The Cambridge Illustrated History of the Islamic World by Francis Robinson, Ira M. Lapidus

By Francis Robinson, Ira M. Lapidus

Islamic peoples account for one 5th of the worlds inhabitants and but there's frequent false impression within the West of what Islam rather is. Francis Robinson and his group got down to deal with this, revealing the advanced and infrequently opposite nature ofMuslim tradition. in addition to taking over the problems uppermost in everyones minds, comparable to the position of non secular and political fundamentalism, they exhibit the significance of trade literacy and studying Islamic artwork the results of immigration, exodus, and conquest and the roots of present crises within the heart East, Bosnia, and the Gulf. all through, emphasis is put on the interplay among Islam and the West, from the 1st Latin translations of the Quran to the fatwa on Salman Rushdie. This based e-book intentionally units out to dismantle the Western influence of Islam as a monolithic international and exchange it with a balanced view, from present problems with fundamentalism to its dynamic tradition and paintings.

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All historians agree, however, that in one corner sat the Black Stone, which Muslim tradition says is a meteorite that dates to the time of Adam and Eve. It was a sacred stone, even in pre-Islamic times, but later both the Black Stone and the Kaaba itself would be dedicated to Islam and God. merchants who had sent goods for trade. Arguments about the amount of profit due each of several merchants were frequent. Suspicions that caravan leaders kept unreported profits for themselves were common. The honest caravan leader knew how to establish confidence in his dealings and negotiate a fair percentage of the profits for everyone.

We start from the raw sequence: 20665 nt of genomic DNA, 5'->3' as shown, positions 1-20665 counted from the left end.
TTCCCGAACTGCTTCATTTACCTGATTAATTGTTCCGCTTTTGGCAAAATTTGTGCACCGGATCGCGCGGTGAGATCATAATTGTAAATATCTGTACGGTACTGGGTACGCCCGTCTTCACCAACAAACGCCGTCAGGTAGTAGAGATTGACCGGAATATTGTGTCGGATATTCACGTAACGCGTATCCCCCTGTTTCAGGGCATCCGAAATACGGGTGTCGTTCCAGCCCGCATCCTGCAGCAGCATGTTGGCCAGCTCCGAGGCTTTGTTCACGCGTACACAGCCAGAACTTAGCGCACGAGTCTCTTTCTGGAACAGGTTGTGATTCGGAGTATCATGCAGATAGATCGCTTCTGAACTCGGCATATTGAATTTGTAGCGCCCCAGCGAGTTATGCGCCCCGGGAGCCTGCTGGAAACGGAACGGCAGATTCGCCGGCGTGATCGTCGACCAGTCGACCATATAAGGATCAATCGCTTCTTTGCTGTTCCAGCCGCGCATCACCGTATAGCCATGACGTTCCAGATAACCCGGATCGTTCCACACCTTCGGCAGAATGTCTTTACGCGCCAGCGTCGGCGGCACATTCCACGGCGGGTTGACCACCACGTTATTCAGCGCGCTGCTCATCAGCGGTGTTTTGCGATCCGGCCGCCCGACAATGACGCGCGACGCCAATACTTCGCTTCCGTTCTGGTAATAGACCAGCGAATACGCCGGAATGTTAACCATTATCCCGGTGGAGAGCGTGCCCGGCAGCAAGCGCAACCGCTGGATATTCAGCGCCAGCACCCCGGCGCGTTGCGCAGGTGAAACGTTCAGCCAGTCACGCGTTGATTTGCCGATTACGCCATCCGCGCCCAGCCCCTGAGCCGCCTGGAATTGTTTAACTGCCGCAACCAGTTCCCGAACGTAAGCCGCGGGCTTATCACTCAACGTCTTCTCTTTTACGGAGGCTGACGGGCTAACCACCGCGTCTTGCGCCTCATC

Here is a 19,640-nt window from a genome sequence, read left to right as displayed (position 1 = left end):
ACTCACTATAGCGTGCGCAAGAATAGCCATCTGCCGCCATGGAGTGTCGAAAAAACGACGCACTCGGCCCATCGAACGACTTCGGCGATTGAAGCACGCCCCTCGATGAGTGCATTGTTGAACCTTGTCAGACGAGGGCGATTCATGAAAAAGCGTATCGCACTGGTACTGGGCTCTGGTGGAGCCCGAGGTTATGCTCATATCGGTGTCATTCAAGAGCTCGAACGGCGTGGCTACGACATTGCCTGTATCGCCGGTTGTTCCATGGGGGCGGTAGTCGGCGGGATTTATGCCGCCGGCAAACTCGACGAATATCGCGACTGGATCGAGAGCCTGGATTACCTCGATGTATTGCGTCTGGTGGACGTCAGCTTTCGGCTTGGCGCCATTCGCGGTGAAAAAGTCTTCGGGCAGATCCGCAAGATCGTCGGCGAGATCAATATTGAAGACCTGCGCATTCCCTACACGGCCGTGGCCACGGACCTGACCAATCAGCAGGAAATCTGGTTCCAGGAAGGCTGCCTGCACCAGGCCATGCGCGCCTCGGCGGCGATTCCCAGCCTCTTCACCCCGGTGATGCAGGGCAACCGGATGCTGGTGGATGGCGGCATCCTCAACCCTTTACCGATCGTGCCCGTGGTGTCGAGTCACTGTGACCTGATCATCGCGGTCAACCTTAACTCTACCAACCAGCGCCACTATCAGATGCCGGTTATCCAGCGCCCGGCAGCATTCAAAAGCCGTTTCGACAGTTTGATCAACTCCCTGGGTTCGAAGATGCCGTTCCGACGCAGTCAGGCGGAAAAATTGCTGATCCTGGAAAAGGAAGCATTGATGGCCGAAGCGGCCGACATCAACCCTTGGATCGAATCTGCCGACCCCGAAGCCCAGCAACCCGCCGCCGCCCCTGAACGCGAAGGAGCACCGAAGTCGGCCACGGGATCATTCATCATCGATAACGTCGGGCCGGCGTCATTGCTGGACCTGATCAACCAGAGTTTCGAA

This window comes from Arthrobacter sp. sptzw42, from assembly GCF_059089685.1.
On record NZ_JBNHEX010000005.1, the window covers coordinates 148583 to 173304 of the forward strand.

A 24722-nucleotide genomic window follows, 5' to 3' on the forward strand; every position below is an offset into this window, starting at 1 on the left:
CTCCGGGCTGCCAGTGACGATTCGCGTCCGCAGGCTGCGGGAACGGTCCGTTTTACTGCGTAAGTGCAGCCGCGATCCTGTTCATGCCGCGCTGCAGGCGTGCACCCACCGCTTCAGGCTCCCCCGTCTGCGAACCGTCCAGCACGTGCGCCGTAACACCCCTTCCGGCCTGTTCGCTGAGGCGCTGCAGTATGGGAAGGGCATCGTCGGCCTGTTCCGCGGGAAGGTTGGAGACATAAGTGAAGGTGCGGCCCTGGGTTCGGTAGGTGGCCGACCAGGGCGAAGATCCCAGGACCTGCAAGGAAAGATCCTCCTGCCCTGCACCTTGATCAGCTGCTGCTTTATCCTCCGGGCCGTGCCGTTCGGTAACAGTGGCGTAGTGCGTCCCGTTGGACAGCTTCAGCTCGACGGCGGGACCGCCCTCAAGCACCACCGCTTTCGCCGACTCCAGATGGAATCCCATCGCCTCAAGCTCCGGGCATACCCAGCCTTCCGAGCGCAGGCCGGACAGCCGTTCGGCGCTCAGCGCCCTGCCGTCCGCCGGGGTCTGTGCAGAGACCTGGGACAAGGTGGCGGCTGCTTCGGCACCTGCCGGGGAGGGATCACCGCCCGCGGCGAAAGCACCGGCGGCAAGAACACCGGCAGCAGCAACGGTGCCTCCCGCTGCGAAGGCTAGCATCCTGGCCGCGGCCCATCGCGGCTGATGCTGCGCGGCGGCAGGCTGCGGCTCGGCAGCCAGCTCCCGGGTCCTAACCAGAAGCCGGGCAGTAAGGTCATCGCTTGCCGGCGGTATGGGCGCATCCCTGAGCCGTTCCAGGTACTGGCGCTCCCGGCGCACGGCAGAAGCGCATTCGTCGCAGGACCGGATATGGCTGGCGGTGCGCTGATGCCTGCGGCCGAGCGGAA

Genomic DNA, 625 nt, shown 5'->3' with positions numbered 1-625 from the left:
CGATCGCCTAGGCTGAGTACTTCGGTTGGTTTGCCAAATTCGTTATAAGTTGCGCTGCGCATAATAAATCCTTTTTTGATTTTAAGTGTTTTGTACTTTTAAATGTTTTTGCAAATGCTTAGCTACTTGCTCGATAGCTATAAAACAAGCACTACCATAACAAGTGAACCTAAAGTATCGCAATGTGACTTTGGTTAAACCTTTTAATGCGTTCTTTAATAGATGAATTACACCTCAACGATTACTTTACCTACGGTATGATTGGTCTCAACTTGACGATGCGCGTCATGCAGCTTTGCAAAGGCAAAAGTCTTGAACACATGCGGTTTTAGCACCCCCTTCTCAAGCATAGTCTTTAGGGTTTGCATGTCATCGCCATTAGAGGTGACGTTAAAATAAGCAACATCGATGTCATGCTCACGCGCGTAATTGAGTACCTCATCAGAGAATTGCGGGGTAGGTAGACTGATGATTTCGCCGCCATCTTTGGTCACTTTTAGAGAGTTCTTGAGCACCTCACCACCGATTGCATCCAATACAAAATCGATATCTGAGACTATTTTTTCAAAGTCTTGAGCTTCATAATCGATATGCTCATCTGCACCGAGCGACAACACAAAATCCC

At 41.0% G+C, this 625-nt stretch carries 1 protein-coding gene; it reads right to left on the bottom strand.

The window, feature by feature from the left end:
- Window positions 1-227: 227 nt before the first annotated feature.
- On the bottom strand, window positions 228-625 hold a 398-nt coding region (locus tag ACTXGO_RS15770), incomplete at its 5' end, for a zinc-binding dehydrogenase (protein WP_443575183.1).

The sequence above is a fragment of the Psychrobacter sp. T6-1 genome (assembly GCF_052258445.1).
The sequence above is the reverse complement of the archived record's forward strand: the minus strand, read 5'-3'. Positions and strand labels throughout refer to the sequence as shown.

44 Muhammad had endured all the persecutions peacefully, but during this time, God gave him the revelation known as the Pledge of War. The verses say: Permission is given unto those who fight because they have been wronged, and God is indeed able to give them victory; those who have been driven from their homes unjustly only because they said—Our Lord is God! 26 In Medina In 622 CE Muhammad, along with Abu Bakr and their families, left Mecca, ready to fight for their religion and God if need be.

Some say there were only the horns of a ram; others insist there were idols for every tribe in Arabia. All historians agree, however, that in one corner sat the Black Stone, which Muslim tradition says is a meteorite that dates to the time of Adam and Eve. It was a sacred stone, even in pre-Islamic times, but later both the Black Stone and the Kaaba itself would be dedicated to Islam and God. merchants who had sent goods for trade. Arguments about the amount of profit due each of several merchants were frequent.

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